OK, we all know what Mardi Gras has evolved into... beer, beads, balls, parades, King Cake, costumes, getting a day off from work / school to revel in the madness. But here, deep in the heart of south Louisiana, we have another kind of celebration, The Courir de Mardi Gras, or as it is better known, Cajun Mardi Gras. It’s a celebration honored in the prairie, or rural, regions of Louisiana, cities like Church Point, Eunice, Mamou, Iota - the part of our beautiful state that is sometimes known as 'Cajun country'.

A strong sense of culture, and preservation of our history has remained here, hence the continuation of the traditional costume at Mardi Gras time.

This traditional costume includes shirts, pants and a hat, and a mask that’s traditionally made out of a screen and painted with some sort of face on it. Then, the hat, or the capuchin, is somewhat comical and pointed. Each unique costume is individually made, and is colorful and somewhat frilly. The whole idea is to hide your identity, after all!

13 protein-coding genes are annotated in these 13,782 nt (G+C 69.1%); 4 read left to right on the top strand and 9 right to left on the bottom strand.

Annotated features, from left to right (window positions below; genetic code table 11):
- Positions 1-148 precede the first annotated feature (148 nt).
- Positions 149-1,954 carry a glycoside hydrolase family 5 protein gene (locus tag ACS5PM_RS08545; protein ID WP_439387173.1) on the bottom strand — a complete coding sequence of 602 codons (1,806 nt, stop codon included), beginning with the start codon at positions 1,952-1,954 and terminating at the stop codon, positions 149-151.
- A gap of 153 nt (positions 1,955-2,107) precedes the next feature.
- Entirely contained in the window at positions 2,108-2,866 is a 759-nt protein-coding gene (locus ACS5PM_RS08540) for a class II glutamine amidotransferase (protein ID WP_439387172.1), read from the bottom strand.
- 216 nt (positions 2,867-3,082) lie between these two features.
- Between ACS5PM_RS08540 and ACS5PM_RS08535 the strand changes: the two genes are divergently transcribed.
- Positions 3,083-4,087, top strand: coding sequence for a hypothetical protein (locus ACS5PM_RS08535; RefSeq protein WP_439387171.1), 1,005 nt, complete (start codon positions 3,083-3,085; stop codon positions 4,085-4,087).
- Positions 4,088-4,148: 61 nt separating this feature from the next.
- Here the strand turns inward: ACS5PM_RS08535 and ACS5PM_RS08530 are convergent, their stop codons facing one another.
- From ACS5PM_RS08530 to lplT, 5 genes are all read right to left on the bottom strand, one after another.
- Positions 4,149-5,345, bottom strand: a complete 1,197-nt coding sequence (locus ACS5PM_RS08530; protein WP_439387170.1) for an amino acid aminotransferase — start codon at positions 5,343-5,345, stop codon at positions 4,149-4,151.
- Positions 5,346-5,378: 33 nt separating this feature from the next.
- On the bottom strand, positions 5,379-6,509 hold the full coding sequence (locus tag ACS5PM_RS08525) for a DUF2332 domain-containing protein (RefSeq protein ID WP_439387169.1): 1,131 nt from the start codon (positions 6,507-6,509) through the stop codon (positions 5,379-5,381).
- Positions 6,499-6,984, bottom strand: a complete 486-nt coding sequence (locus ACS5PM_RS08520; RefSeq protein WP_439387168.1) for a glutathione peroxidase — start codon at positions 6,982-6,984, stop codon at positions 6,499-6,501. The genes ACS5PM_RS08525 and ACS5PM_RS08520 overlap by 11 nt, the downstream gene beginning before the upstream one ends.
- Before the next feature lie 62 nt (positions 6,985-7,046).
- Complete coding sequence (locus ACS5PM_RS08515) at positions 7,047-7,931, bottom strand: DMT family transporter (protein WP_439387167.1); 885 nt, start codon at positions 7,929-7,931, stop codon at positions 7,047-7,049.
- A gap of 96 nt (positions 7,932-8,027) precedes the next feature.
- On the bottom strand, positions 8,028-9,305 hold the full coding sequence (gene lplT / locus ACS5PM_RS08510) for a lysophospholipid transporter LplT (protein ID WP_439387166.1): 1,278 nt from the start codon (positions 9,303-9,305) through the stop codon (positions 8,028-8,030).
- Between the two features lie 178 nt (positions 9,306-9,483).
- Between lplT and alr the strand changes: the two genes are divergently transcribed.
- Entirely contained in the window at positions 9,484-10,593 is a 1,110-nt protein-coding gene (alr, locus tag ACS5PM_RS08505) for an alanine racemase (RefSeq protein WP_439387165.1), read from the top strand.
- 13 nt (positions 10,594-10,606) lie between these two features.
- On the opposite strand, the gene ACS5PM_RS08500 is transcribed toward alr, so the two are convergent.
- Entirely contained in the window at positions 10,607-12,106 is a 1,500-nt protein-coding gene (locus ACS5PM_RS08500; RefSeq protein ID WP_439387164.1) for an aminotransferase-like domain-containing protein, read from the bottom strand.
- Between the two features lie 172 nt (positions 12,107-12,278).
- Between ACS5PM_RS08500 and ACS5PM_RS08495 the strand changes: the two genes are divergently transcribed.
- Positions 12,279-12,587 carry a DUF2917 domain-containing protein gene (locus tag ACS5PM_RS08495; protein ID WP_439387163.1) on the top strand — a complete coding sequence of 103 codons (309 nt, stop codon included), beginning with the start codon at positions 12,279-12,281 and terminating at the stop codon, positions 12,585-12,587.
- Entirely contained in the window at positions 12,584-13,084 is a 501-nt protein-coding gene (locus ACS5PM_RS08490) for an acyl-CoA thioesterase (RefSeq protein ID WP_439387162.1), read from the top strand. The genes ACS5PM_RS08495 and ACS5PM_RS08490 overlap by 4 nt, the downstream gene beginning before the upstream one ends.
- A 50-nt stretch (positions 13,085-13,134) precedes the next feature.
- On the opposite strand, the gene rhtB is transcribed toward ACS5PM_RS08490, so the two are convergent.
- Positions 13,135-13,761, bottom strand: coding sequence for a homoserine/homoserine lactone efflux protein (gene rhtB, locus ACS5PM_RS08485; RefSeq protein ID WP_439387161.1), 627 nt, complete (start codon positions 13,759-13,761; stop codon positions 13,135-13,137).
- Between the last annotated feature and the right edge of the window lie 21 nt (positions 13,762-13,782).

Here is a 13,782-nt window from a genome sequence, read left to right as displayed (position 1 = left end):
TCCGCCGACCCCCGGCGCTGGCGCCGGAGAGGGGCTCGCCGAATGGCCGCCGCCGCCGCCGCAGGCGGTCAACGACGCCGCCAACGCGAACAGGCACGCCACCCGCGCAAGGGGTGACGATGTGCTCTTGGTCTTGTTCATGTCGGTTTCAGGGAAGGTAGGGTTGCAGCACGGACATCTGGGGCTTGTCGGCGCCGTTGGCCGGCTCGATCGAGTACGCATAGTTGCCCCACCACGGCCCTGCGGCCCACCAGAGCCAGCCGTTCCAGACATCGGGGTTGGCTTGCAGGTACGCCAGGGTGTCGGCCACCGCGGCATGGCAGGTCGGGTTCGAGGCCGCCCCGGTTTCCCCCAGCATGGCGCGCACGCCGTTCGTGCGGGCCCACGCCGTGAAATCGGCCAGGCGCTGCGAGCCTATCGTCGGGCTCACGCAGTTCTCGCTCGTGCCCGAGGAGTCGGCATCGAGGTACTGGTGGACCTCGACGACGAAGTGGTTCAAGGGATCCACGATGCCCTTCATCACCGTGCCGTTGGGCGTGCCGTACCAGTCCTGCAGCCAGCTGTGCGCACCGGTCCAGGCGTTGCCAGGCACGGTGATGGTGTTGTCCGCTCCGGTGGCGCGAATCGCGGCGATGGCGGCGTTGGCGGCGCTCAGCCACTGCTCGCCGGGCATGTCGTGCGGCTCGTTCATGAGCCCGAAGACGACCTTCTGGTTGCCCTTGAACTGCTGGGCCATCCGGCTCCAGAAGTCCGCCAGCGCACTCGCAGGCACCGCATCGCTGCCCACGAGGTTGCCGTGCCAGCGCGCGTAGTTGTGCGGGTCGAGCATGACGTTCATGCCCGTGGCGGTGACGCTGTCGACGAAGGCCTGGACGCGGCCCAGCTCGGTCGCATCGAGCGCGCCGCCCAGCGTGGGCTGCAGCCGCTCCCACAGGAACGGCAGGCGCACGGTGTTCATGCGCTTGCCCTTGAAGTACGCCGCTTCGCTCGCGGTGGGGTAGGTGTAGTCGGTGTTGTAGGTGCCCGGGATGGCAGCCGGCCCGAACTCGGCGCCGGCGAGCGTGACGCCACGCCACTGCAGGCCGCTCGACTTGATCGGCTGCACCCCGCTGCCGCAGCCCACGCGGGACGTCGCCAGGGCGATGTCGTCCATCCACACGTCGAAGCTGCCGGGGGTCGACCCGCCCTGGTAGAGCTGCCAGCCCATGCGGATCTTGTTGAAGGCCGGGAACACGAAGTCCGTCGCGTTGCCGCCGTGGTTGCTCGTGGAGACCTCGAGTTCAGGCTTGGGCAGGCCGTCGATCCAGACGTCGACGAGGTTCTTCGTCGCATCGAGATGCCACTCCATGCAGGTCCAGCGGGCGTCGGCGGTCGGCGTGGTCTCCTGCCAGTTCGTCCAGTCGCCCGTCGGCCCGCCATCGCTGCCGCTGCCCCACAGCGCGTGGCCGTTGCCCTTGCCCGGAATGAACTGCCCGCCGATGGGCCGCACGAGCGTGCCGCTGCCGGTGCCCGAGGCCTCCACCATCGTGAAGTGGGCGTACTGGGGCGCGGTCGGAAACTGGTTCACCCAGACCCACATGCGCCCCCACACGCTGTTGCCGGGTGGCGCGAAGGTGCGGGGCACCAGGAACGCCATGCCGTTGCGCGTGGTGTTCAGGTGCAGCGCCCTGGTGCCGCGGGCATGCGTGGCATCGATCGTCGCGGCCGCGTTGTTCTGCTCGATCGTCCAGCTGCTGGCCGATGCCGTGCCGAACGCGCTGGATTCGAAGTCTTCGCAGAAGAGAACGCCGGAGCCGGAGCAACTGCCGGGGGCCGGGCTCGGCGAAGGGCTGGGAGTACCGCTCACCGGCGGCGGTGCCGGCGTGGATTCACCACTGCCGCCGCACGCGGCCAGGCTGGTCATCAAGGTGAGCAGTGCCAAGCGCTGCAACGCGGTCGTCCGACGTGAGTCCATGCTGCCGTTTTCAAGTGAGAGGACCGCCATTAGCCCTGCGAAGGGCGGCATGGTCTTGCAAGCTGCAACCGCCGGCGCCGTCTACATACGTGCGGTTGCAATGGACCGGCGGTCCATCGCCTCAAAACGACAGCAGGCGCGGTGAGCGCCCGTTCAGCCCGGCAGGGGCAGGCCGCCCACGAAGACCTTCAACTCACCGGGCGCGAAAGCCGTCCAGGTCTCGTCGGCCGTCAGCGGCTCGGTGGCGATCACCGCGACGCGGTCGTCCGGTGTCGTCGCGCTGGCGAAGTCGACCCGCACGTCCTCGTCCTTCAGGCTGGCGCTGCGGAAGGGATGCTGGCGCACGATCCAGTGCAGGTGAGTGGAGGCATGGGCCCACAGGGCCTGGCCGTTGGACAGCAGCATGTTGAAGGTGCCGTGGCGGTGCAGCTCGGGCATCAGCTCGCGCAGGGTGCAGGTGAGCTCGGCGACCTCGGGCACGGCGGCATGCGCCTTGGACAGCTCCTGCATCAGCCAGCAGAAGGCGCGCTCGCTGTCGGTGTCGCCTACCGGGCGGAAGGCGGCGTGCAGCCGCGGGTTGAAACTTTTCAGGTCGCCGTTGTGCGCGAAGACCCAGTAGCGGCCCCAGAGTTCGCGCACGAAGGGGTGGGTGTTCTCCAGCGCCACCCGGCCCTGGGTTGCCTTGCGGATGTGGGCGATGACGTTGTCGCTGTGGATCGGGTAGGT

The costume is worn for the traditional big celebration known as the fete de la quemande, or the 'feast of begging'. It’s held on the day before Ash Wednesday as a way of preparing for Lent, which is what we know as 'Fat Tuesday'

'The idea is that mass riders wearing costume ride on horseback, or some walk, around the countryside and beg for ingredients to make a community gumbo,' Lucius Fontenot, co-owner of Valcour Records, said. 'As a way of showing gratitude to the homeowner who donates the ingredients, the riders will dance, sing and play music.'

This is quite different from the full blown alcohol infused celebration of women pulling up their shirts begging for beads in the French Quarter. Both celebrations have their charms, and I guess a lot of it depends on what part of the state you live in! We are proud to be able to celebrate BOTH here in Acadiana.

Check out some of the history and traditions of the Courir de Mardi Gras, and feel free to share with your non Louisiana friends!



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